Any kind of tradition before a big event is significant to those involved because it promotes unity as a group and good luck. I think name-dropping a celebrity after a big emotional speech is a funny way of reminding the performers and those involved that there is pressure, but to also have fun with the process. Not explaining that it is a joke I think is part of the ritual, and also enforces the idea that there is an “in group” (the theater kids who know the ritual) and an “out group” (students who are not involved in theater). The part about the tiny room is strange to me too because it almost feels like an initiation into the world as well.

Gag Gifts Before Theater Productions

Abstract:

This piece is about traditions before the first production and the last production at Mira Costa High School in Manhattan Beach, California. It mainly focuses on gag gifts, but touches on the last show’s medley tradition as well.

Main Piece:

“B: Another thing we would do in theater, for the first performance we would do everyone would exchange gag gifts and you didn’t know who it was. The first couple of years we would try to do it with everyone, but it got really confusing because it was just so many people. And no one in the pit knew who was in the cast or tech because we just didn’t spend as much time with them and so then we just did it in the pit that was nicer because we knew everybody. And it’s always stuff like… like I got a bag of rice one year. And then the last year I actually got my boyfriend, and he hates snakes so I got him a ton of fake snakes and put them on his drum set. And then he hates tomatoes and beans so I bought like five cans of tomatoes and beans. And then on the last performance, you’re suppose to reveal yourself and give like a real gift.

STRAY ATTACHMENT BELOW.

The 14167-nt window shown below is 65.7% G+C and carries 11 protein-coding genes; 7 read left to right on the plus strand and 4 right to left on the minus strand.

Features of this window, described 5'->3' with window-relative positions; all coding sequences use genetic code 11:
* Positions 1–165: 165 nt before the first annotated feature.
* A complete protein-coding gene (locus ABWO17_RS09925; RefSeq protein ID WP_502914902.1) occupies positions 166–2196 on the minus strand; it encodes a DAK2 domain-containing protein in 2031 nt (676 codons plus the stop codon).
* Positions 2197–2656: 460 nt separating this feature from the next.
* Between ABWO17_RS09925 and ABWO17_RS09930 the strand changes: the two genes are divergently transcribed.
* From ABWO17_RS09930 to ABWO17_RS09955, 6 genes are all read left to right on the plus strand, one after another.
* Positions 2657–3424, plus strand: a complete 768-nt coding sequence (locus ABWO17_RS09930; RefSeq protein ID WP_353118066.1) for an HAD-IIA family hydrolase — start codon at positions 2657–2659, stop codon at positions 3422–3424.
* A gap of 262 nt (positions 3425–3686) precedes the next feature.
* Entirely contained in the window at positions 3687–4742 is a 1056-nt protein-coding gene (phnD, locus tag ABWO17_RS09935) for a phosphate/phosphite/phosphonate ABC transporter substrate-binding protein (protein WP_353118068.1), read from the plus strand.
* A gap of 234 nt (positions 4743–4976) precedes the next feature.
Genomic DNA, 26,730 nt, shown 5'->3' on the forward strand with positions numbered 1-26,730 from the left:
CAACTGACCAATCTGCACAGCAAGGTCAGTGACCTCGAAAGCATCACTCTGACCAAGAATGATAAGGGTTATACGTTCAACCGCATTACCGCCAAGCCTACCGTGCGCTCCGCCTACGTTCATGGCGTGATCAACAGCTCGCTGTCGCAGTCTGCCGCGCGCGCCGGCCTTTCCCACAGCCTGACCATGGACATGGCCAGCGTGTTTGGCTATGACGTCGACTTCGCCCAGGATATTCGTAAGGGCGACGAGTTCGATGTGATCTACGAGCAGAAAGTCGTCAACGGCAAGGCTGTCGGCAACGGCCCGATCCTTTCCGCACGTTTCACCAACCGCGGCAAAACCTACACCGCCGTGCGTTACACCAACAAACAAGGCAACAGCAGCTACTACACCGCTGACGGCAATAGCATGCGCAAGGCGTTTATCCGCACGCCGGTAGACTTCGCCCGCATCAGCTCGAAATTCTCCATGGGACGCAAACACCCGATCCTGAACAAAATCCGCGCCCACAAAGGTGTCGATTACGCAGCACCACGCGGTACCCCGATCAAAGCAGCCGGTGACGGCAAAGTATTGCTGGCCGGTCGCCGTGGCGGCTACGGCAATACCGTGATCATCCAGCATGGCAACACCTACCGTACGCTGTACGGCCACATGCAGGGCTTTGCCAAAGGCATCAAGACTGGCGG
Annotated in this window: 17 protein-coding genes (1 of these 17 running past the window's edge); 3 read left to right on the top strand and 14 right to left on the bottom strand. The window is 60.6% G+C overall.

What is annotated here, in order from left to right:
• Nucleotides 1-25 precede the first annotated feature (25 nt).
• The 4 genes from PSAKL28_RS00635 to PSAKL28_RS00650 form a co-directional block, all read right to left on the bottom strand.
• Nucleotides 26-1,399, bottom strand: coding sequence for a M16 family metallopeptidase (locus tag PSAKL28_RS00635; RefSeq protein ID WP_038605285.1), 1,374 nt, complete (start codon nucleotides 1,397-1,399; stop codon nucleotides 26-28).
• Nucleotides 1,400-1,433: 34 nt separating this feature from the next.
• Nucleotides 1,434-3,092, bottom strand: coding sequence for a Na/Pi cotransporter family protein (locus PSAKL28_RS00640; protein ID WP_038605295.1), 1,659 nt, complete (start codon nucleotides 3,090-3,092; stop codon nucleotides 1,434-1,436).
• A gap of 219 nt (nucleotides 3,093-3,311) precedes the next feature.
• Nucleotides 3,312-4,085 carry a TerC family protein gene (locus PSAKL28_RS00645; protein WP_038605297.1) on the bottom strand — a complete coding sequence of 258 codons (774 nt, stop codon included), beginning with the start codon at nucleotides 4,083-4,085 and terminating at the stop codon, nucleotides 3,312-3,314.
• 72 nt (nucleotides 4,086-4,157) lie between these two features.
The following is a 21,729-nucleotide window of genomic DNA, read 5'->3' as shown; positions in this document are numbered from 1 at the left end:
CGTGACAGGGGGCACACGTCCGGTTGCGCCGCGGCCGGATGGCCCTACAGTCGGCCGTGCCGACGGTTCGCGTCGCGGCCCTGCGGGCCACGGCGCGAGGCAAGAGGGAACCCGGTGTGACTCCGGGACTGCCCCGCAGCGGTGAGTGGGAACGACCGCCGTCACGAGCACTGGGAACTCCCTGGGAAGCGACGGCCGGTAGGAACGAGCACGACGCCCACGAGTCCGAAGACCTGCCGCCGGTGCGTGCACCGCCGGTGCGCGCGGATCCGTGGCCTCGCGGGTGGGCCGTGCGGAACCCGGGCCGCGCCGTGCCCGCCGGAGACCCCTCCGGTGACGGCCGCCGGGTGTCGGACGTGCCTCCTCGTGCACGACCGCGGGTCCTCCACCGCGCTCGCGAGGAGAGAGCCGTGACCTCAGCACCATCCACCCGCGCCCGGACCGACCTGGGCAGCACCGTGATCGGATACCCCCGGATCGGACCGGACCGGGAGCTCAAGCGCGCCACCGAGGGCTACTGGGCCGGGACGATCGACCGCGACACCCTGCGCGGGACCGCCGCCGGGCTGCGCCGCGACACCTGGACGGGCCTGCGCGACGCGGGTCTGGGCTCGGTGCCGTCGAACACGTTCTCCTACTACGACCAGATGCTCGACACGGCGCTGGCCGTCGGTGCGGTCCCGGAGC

C: You give a gift every performance?

B: No just the first one and the last one. Because we had like seven performances. And for the last performance, like the last piece, we would meld it and make a bunch of cuts in the music and make it one big piece. After everyone gets their claps, like at the end of the show, then everyone from the cast will come down and surround the pit. And then we will all be playing. And we make the cuts so it basically goes through every big song in the performance. And it’s cool because the cast is right there and singing into the pit.”

Context:

The informant is a 19 year old girl who attended Mira Costa High School for all four years and was extensively involved in the theater productions at her school as a musician in the orchestra. She has played music since she was young. She first learned of this tradition freshman year after her first performance with the theater club.

Analysis:

This reminds me of the game White Elephant that is often played at Christmas time, but mixed with Secret Santa. In White Elephant, you are suppose to get bad gifts so that when people open up the gifts they want to steal to get better gifts. However, the element of Secret Santa comes into play with the idea that there is only one person who has you to give gifts to. In both Secret Santa and White Elephant, and this theater tradition, I think the main purpose of the gift is to show a sense of care – even with the humor involved. When the informant talked about getting her boyfriend, it seemed that the gag gifts were funnier to both involved because they knew a lot about each other. These types of games can be played with close friends or family or in larger groups as well.